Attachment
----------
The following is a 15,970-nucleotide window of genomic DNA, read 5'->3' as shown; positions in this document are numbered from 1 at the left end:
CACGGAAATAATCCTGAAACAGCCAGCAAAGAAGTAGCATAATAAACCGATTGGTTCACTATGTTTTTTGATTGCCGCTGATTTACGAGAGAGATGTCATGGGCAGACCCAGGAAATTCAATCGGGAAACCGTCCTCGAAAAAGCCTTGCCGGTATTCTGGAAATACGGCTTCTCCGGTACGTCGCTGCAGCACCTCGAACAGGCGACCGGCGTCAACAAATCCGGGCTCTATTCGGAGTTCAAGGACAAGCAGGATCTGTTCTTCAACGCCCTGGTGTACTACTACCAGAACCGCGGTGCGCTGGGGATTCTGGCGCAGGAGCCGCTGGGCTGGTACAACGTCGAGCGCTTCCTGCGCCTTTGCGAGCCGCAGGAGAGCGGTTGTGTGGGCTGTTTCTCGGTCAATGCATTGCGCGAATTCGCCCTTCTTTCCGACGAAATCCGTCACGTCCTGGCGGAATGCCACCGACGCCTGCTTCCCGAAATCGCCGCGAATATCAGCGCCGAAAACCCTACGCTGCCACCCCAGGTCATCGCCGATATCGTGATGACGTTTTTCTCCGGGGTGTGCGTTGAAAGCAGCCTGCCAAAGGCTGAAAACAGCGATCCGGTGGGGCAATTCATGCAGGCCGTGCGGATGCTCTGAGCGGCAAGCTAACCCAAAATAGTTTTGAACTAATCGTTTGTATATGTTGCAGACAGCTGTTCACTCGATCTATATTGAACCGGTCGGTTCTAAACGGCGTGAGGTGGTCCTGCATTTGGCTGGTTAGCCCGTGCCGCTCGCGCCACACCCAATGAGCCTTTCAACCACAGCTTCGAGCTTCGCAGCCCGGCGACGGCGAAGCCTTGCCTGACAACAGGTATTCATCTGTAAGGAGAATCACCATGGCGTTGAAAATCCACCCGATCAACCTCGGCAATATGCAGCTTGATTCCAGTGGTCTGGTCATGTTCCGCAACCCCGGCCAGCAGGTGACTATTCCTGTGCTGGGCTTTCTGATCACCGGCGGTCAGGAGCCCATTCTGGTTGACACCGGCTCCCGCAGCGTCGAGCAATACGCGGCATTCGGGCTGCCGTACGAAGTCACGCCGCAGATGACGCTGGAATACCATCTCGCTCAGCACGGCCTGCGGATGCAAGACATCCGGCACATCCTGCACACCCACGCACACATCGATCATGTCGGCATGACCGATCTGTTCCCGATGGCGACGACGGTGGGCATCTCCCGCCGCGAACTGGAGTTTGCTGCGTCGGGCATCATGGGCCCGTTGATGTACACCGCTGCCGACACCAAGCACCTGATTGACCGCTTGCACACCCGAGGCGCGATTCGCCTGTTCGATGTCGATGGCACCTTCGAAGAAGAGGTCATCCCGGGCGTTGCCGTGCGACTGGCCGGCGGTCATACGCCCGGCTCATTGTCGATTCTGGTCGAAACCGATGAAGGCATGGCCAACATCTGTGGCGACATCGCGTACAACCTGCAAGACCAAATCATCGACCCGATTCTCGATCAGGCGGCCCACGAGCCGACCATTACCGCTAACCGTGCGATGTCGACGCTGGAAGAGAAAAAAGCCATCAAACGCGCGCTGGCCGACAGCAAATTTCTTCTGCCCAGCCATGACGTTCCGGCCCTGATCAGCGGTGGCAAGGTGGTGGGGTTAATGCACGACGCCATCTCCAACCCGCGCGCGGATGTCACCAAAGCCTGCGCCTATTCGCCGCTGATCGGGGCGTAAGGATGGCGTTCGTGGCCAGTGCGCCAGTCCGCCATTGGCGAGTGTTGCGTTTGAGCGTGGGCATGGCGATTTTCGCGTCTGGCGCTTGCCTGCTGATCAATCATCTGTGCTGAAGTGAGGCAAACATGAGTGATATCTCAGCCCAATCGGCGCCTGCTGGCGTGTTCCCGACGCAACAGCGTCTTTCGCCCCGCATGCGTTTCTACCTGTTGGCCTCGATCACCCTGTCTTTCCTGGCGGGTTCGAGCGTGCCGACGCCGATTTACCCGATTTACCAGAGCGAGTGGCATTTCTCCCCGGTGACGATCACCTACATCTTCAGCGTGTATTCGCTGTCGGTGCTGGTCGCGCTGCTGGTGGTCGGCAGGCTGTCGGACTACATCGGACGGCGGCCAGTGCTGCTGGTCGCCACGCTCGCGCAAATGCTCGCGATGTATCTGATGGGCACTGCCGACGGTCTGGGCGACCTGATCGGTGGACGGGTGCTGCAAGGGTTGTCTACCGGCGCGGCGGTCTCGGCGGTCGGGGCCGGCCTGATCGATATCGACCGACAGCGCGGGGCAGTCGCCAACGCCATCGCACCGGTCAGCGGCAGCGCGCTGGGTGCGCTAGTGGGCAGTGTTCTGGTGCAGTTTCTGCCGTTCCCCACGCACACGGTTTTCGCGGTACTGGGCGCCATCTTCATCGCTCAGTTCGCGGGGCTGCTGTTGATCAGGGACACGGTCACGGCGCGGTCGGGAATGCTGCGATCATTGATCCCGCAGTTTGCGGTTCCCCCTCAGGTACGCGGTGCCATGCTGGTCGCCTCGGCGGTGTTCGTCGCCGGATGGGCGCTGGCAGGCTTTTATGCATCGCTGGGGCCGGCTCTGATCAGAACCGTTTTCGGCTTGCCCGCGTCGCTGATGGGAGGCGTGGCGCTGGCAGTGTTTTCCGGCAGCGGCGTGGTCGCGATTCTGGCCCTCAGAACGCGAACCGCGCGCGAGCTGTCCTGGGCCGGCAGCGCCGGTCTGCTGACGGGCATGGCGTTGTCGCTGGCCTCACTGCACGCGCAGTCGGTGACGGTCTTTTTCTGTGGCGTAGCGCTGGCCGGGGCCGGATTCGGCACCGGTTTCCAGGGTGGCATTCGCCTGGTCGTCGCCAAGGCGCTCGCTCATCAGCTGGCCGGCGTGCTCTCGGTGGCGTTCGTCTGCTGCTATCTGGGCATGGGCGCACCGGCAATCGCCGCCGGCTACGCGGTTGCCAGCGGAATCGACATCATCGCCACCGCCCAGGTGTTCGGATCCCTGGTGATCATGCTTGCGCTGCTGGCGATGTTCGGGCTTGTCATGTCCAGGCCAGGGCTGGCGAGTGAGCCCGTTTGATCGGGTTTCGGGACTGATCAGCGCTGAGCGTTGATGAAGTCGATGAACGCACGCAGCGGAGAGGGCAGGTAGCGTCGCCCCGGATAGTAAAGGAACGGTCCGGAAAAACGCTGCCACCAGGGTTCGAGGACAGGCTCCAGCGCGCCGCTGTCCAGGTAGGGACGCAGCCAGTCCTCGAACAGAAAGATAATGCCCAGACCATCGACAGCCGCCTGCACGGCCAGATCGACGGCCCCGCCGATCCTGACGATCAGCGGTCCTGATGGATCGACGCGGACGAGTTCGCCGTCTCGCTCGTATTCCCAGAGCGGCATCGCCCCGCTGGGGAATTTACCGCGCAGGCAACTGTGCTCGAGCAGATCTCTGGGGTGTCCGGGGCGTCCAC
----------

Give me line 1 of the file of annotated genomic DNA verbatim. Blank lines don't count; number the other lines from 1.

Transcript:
The following is a 15,970-nucleotide window of genomic DNA, read 5'->3' as shown; positions in this document are numbered from 1 at the left end: